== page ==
Seniors Win Public Service Awards
Rosenberg and Smith are the first recipients of the newly-endowed Elliot and Anne Richardson Fellowships in Public Service—which is now one of the country’s largest public service grants.
“It’s a great chance to do something that has great meaning for you and will benefit the community,” said Paul A. Bohlmann, director of fellowships for the Office of Career Services.
The grant will cover the recipients’ living expenses and help fund the public service program they propose to work on.
Rosenberg and Smith were selected out of a pool of 24 seniors. “It was very competitive and I was extremely surprised when I heard that I had won,” Rosenberg said. “I definitely did not expect to win.”
Rosenberg, who is an economics concentrator, will travel to Ecuador next year to study the political and economic impact displaced Colombians have had on small business owners and farmers there.
“The US plays a critical role in the region and with my experiences next year, I will better understand and hopefully be able to contribute to policy in the region,” Rosenberg said.
He said he hopes to pursue a Ph.D. in economics and to continue research in Latin America with the goal of one day making foreign policy decisions.
Smith plans to pursue a series of internships in the United States and Africa next year. Throughout the year, Smith will research how student-service programs run, work for an AIDS education campaign in Botswana and then develop and implement a model youth leadership program in Boston.
During his time at Harvard, Smith, a sociology concentrator, amassed an extensive resume of involvement in social service groups, many of which he founded.
Smith founded Boston Area Student Volunteers in the Community (BASIC) and the Har’d CORPS program, which brings students from Ivy League schools together for community service.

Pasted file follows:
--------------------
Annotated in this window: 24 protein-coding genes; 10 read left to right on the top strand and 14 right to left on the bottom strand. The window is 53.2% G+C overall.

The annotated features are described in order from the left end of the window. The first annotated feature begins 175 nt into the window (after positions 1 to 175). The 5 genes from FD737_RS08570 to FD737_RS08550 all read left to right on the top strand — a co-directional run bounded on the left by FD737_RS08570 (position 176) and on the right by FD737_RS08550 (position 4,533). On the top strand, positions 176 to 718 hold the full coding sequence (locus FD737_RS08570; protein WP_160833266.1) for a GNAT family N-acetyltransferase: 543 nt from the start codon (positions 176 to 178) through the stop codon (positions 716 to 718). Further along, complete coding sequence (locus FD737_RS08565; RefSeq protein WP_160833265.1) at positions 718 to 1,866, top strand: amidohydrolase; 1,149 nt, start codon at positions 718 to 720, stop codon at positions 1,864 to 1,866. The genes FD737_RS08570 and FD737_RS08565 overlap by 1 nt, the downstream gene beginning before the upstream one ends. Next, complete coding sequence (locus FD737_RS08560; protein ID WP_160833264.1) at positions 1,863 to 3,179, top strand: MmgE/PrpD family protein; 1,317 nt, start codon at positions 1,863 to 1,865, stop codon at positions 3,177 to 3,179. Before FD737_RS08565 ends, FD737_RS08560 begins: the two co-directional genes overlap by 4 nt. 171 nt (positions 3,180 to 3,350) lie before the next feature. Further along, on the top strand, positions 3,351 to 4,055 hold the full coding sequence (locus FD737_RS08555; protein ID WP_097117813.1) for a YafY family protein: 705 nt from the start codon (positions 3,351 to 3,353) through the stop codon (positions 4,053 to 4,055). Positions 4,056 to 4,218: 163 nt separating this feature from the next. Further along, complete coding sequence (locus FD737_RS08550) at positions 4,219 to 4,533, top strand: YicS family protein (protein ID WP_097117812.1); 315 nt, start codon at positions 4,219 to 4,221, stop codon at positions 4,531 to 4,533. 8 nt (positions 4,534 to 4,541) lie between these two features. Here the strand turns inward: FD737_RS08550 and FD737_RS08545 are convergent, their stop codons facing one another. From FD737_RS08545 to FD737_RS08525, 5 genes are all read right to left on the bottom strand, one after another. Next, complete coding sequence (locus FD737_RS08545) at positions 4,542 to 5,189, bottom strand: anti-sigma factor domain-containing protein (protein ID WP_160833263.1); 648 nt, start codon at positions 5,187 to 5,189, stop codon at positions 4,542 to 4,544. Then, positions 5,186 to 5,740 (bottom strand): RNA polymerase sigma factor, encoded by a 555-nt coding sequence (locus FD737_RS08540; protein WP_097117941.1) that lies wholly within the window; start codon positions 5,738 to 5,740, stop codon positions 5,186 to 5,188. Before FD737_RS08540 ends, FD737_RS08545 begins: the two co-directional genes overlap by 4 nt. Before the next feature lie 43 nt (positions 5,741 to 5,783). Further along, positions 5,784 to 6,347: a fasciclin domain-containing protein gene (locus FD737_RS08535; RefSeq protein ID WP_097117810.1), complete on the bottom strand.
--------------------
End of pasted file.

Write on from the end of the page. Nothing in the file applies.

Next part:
He is also a member of the Progressive Student Labor Movement and participated in last spring’s occupation of Mass. Hall.
According to Bohlmann, this year’s two recipients fit what the faculty committee that awarded the grant—professors from the Faculty of Arts and Sciences and the Kennedy School of Government—was looking for.
“They were the best two students. They are incredibly and well-accomplished people in very different ways,” Bohlmann said.
On May 28, Rosenberg and Smith traveled to Washington, D.C. to be recognized at the Council for Excellence in Government’s inaugural presentation of the Richardson Prize for Distinguished Public Service—a different award that honors people for a life-long commitment to public service.
“While the Richardson award is for undergraduates starting their career in public service, the students were being congratulated at an award ceremony for those at the end of their public service careers,” said Bohlmann.
Rosenberg and Smith were also given the opportunity to visit the White House and meet President George W. Bush.
—Staff writer Anat Maytal can be reached at firstname.lastname@example.org.